‘I have cried almost daily’
Phillip Williams gets the maximum the law will allow for his role in Jessica Gomez’s death
The man who admitted he put Jessica Gomez in a chokehold and later helped burn her body to cover up her death was sentenced Monday afternoon in Webster County District Court.
Phillip Williams, of Lafayette, Indiana, will spend up to 30 years in prison.
At the hearing, Jacqueline McCollum, Gomez’s grandmother, fought back tears as she read her victim impact statement.
“I have cried almost daily through the entire ordeal,” she said.
“You have caused much heartache and pain to our family, Jessica and her children. I have had to try to explain for months why Jess is gone to her brother, who was 12 when she was taken from him.”
Gomez, of Fort Dodge, was 26 when she died. Her body was found in a roadside ditch along Indiana Avenue near Clare on Aug. 12, 2017.
Gomez’s sister, Clarrissa Halbur, said, “You took my best friend away.”
She added, “My daughter and unborn baby will never get to meet their Aunt Jess because you took her from us.”
Williams, the 26-year-old defendant, previously pleaded guilty to attempted murder, abuse of a human corpse, and accessory after the fact.
The sentences on each of those charges will be served consecutively.
Attempted murder is a class B forcible felony. Abuse of a human corpse is a class D felony.
Williams will serve up to 25 years on the attempted murder conviction, and up to five years on the charge of abuse of a human corpse.
Judge Thomas Bice, of the 2nd Judicial District, sentenced Williams to the maximum periods of incarceration allowed by law on both counts.
Williams will not be eligible for parole or work release until he serves 70 percent of the maximum sentence for attempted murder, which amounts to 17 and a half years.
Accessory after the fact is an aggravated misdemeanor. That count carries a maximum two-year sentence and was addressed separately from Monday’s sentencing, in written form.
“Mr. Williams, the day of reckoning has arrived,” Bice said during the sentencing process. “This case, from this court’s perspective, has been most troubling. Frankly, we will have to wait for another day, but there are an awful lot of unanswered questions. But I am confident we will get to the bottom of this in time.”
Williams has been a member of the Vice Lords, a street gang, since he was 13, according to Bice.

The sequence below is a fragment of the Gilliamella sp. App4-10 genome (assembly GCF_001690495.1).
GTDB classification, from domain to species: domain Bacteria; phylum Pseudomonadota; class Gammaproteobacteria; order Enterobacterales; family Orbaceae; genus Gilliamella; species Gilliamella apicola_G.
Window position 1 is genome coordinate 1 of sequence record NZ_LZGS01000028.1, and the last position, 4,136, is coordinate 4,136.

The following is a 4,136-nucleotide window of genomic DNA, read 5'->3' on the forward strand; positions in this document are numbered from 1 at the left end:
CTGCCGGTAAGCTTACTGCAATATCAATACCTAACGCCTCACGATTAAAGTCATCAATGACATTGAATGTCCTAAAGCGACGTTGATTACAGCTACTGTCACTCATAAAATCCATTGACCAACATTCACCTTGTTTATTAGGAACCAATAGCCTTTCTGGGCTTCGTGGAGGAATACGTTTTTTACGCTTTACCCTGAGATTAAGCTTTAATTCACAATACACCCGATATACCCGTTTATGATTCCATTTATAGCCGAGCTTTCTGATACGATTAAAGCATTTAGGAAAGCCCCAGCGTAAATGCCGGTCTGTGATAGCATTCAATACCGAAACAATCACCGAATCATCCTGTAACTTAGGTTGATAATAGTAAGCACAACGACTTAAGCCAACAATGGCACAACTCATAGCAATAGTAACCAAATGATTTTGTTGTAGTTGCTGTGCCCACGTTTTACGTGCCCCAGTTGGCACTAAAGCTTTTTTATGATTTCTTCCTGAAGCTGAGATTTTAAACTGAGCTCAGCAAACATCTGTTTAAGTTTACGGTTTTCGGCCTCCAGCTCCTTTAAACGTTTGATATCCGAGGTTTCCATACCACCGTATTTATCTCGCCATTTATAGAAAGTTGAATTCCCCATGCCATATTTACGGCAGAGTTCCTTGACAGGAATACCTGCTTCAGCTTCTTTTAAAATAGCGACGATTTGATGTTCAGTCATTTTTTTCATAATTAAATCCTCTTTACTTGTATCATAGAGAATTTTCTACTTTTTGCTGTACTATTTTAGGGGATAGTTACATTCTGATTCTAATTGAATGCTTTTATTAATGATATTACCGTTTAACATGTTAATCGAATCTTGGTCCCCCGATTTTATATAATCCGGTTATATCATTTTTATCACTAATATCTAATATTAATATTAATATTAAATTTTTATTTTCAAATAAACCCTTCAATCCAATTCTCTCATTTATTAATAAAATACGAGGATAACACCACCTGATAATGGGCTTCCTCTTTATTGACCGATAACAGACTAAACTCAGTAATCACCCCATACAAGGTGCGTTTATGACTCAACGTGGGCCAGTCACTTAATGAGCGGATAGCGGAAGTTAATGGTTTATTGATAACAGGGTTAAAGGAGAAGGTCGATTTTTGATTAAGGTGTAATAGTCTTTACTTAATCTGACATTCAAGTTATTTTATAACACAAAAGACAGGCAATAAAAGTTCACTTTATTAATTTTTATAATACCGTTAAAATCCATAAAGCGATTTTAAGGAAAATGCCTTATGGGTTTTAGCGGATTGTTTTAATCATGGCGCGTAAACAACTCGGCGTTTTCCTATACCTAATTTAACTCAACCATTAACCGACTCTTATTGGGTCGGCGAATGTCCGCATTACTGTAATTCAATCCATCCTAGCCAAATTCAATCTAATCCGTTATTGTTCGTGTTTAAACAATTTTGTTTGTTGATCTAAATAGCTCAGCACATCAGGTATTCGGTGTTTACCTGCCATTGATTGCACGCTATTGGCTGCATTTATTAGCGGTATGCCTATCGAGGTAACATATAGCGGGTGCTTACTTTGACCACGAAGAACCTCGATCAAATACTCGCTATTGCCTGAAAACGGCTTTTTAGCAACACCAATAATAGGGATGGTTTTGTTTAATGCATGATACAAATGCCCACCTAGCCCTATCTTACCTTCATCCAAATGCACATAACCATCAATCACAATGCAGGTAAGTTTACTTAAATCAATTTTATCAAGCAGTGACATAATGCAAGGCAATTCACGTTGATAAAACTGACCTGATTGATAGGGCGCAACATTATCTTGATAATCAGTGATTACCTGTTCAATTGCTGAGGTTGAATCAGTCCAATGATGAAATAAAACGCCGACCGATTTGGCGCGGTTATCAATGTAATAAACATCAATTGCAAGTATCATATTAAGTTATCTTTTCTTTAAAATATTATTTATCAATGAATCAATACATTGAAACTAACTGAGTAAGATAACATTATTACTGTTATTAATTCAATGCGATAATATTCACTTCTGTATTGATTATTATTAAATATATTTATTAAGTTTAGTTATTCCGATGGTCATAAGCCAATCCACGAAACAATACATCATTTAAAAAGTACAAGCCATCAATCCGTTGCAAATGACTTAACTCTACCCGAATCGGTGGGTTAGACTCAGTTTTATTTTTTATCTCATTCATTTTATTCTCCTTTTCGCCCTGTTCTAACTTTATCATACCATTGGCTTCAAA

He said Williams has had “an extensive history of substance abuse and violent criminal history.”
“Mr. Williams, this is serious business. We are talking about the loss of a life here. The way that body was disposed of is despicable. Total lack of respect for humanity itself and the basis of our very civilization. I have no sympathy for you, sir.”
In addition to the charges in Iowa, Williams also has an outstanding seven-year prison sentence in Indiana. He pleaded guilty to charges of robbery and being a habitual offender in 2018, shortly before he was extradited to Iowa to face the Gomez murder charge.
“The periods of incarceration shall run consecutive, in the state of Iowa, or any other state,” Bice said.
A no-contact order, directly or indirectly, is in place between Williams and Gomez’s immediate family. That no-contact order is active for the next five years.
Williams will be taken to the Iowa Medical and Classification Center at Oakdale.
He was represented by Public Defender Katherine Flickinger, of Nevada.
Flickinger said Williams suffered abuse as a child and was taken out of his home when he was 5.
“Mr. Williams understands this is troubling to the community and he has taken responsibility for what he did,” Flickinger said at the hearing.
She added, “We are hopeful the rehabilitation will help Mr. Williams become a better citizen.”
The case was prosecuted by Ryan Baldridge, first assistant Webster County attorney, and Assistant Iowa Attorney General Laura Roan.
“The state of Iowa, through the Webster County attorney’s office, is confident the outcome for defendant Williams is appropriate for what we believe to be his involvement in this case, especially considering the potential risks of taking a case to trial,” Baldridge said in a written statement following the hearing. “In making these decisions, we consider the likelihood of a conviction through trial, the strength of the state’s case and the risk of an acquittal inherent with all jury trials.”
Baldridge added, “It’s important to remember another individual is still facing charges for murder in the first degree for her involvement and that our office will take every step necessary to ensure she is held accountable. It’s also important for the public to know that Ms. Gomez’s family understands the purposes behind the agreement entered into relative to defendant Williams and supported our decision to enter into it. Due to the pending charges against Mackenzie Knigge, our office cannot comment further.”
Knigge, 27, will stand trial on June 10 in Story County.